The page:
In the globally connected market we live in today, the value of food lies in the price for an average person or Malaysian, thus incentivizing the import of cheaper food. The Covid-19 situation could prompt the government to rethink some of its food security policies as well as explore resilient ways to feed the nation.
Covid-19 has completely pressured the agri-food value chain. Given the current conditions, the price of chicken in Malaysia may increase significantly if the disruption to the animal feed value chain is prolonged. It may pressure imports, such as fruits and vegetables, as well.
What can Malaysia do about this? First, there is a huge opportunity in the short term to have massive awareness campaigns to get people to change their eating habits and value the quality of food intake. If every household could reduce food waste and the consumption of chicken and other staples, the change in the short term may absorb some food crisis shocks.
The move away from placing value on price to quality may also need some policy rethinking, on how the distorted economic structure that forces households to spend on cars and houses, at the expense of food, can be mended.
The unemployment numbers that are bound to increase because of the global pandemic may be an opportunity for Malaysians to venture into farming. Like most developing countries, urbanization and the rapid growth in income from office jobs compared with difficult agricultural jobs have moved people to the cities and created the perception that farming is for the uneducated and less hip compared with the gig economy.
Farming, especially industrial farming, is highly mechanized and although some farms may require manual labor, the appeal of venturing into farming is more like a hobby rather than an actual job for some millennials. Many trending small-scale farming concentrates on vegetables such as chili and mushroom, but we have yet to see a chili or mushroom billionaire in Malaysia who can be an icon for the younger generation.
In order to make farming profitable and attractive to millennials, it should first be profitable on a large scale and provide a sustainable income to farmers.
Buying local and fresh to support local farmers for a sustainable supply of healthier options, must be a target that requires not only government campaigns but also a perception change in every Malaysian.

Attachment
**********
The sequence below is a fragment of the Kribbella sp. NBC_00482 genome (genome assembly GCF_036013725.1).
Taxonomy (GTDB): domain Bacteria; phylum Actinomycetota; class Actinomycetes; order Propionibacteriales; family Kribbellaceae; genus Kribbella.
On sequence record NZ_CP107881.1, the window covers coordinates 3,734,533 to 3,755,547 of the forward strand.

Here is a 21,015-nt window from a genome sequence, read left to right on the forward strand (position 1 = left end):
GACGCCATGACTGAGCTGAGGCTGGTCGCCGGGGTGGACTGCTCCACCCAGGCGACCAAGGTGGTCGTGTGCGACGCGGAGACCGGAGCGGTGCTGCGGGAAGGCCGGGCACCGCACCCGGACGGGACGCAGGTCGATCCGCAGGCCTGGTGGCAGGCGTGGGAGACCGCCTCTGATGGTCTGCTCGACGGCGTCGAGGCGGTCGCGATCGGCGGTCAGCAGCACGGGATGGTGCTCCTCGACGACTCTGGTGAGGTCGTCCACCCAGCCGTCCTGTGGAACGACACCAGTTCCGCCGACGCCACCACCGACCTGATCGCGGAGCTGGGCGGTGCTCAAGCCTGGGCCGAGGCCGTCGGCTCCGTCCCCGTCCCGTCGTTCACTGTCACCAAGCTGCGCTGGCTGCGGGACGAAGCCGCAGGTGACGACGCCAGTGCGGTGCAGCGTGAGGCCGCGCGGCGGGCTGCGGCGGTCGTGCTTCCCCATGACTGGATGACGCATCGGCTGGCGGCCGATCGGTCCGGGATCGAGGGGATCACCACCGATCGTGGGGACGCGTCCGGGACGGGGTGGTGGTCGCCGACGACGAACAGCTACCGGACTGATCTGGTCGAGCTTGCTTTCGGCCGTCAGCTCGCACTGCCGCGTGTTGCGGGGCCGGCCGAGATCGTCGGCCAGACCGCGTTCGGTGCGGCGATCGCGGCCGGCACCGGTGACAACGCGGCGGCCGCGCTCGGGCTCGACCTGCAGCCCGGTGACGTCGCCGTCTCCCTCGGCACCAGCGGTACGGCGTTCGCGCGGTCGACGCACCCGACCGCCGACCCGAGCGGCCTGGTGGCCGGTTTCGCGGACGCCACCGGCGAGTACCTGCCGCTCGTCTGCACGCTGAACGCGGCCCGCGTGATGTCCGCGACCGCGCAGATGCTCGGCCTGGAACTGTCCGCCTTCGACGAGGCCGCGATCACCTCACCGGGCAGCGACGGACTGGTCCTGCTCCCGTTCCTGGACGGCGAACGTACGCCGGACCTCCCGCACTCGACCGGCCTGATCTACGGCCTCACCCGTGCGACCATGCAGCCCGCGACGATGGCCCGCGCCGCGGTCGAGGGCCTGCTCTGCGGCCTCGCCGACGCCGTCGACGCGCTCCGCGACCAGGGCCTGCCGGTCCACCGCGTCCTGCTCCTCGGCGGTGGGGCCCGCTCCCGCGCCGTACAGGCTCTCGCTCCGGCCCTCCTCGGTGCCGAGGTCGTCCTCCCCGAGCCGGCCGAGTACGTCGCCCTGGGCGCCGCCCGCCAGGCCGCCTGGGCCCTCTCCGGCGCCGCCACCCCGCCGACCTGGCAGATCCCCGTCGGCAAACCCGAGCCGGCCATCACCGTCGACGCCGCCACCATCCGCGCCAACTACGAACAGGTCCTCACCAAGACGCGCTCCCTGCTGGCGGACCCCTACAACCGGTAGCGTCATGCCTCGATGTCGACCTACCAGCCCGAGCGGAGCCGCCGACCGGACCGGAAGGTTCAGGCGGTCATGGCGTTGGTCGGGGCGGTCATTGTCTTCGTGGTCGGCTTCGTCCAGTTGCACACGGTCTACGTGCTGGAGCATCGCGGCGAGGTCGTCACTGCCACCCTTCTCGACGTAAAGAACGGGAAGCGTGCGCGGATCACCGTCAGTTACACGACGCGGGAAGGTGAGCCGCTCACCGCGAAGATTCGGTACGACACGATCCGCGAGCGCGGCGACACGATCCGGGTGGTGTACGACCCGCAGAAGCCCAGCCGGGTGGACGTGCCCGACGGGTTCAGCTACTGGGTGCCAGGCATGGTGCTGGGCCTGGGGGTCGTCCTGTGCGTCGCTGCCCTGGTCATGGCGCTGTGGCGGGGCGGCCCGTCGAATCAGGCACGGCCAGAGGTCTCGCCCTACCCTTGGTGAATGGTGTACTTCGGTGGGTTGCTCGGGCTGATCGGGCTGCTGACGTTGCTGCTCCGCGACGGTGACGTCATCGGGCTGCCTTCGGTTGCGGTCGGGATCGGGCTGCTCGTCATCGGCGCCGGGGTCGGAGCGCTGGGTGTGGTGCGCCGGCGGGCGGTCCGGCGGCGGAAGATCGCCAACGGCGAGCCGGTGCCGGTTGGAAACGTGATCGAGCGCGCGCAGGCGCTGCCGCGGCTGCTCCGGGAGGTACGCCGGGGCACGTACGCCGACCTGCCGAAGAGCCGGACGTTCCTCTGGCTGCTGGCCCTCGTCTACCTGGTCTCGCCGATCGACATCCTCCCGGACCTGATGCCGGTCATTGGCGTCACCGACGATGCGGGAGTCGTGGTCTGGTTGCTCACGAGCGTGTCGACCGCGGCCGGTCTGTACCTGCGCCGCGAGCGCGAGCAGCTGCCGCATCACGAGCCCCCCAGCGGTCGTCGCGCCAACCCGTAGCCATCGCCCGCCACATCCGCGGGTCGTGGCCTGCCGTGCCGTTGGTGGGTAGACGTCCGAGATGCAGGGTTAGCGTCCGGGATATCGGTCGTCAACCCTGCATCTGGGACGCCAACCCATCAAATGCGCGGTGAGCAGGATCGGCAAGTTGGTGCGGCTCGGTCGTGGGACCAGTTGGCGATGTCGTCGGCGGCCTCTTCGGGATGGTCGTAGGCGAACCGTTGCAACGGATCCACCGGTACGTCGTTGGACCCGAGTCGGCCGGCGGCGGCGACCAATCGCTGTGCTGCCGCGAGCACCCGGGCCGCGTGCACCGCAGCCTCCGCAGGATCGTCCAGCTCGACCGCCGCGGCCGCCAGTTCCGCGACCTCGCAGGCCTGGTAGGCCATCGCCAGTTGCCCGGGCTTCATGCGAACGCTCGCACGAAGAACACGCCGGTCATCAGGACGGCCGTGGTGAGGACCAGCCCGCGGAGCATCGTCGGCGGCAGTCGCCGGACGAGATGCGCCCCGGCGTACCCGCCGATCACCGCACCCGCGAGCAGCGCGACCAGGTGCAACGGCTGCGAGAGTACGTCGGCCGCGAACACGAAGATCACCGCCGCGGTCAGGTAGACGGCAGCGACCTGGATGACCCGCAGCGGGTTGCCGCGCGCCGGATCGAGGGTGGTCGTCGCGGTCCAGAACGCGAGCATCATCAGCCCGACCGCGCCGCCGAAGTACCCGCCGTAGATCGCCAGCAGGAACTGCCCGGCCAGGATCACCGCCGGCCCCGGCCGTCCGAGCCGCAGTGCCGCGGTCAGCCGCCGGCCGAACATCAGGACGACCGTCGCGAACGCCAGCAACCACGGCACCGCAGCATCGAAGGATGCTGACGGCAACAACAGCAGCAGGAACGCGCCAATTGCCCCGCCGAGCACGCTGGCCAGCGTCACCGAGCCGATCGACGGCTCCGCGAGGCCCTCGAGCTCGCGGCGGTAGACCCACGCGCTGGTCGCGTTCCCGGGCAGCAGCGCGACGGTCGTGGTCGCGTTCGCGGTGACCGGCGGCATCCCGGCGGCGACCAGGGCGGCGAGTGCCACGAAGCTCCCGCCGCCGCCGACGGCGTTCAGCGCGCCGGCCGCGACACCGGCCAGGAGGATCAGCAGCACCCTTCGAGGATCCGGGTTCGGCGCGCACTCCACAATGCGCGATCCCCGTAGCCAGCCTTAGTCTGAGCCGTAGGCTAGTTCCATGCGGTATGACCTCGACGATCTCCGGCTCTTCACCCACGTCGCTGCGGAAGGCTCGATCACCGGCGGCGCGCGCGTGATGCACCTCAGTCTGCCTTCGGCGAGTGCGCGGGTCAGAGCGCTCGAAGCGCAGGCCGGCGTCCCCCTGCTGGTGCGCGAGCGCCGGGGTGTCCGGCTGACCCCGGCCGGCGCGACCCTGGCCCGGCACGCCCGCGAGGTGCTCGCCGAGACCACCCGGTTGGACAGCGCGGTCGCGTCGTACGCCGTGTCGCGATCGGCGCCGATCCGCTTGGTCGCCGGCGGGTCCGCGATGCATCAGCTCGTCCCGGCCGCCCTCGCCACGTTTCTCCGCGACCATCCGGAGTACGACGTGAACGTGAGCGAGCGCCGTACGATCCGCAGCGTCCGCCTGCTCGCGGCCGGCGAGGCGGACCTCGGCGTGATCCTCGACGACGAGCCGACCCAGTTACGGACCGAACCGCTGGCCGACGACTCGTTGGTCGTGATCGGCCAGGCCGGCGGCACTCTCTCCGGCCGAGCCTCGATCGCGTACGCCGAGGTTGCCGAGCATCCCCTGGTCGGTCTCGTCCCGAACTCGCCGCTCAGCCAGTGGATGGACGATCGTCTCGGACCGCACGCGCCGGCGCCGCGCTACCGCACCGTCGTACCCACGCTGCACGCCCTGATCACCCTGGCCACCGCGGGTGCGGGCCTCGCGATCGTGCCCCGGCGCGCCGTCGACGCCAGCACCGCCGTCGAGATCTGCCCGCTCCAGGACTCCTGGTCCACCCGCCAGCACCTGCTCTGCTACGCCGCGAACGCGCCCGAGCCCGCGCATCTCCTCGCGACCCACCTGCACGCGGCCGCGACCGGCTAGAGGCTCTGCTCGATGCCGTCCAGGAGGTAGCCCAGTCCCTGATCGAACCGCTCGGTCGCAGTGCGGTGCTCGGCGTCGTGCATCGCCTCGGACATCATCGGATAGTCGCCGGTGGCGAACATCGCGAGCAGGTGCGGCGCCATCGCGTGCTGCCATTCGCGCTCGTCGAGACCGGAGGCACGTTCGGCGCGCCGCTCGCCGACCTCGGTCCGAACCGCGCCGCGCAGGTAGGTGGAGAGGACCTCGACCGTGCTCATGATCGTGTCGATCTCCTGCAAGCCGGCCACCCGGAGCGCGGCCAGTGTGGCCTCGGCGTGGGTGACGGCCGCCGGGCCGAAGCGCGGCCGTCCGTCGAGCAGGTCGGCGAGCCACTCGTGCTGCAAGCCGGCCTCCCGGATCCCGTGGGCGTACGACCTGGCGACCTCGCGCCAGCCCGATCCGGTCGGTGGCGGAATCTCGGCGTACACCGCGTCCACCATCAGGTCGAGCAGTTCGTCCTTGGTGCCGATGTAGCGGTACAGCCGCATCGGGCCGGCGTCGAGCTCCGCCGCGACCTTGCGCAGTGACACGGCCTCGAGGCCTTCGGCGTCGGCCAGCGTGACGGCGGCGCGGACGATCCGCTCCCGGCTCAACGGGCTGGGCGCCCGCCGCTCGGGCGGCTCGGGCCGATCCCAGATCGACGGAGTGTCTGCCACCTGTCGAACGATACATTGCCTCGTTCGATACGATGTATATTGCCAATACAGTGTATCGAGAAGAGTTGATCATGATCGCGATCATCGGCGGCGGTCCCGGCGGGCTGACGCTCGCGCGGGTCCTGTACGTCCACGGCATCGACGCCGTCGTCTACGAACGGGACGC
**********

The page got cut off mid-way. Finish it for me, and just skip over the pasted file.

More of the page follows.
This effort should be coupled done together with initiatives to modernize and digitalize farming. The government can incentivize technical solutions and innovations. Some start-ups and farmers are already developing their own handy tools, like the use of rechargeable drills as a cheaper source of power to run electric tillers, smaller harvesters, and other devices. Such solutions make innovations affordable.
The Covid-19 pandemic and the disruption to the global food supply chain will accelerate the trend of rebuilding a resilient food value chain by improving efficiency through digitalization. This includes the use of big data and blockchain technologies that may become a game-changer for small farmers, as these not only increase efficiency but could also make farming hip and cool among millennials compared with office jobs.
Tools like crop planning and management help new farmers choose the right input factors, using fertilizers and pesticides accurately with access to online advisory services. More advanced tools that support traceability may allow farmers to connect directly to their customers and enable better planning of quantity and quality of production.
The level of accuracy in production will also minimize losses in the entire value chain. Significant losses in agriculture occur at all stages of the agri-food value chain, from on-farm post-harvest losses, storage and transportation to processing, packaging, wholesale, and retail. An accurate understanding of loss patterns can help policymakers to develop impactful infrastructure, such as cooling, storage, and transportation, which cause most food losses.
Rethinking how we feed the nation needs effort not only from the government, but also a mindset change in Malaysians, to put value in quality and not price that leads to abundance. This must be complemented by making small farmers profitable by reducing losses in the entire value chain and increasing productivity with innovative solutions.
At the same time, farming should be made appealing to millennials. Jobs perceived as cool and sustainable in the past may shrink altogether given the Covid-19 pandemic.
It is inevitable that a global food crisis will severely impact the world. We have a window of opportunity now to make small changes with big impact if we can rethink how we feed the nation and build a resilient food value chain.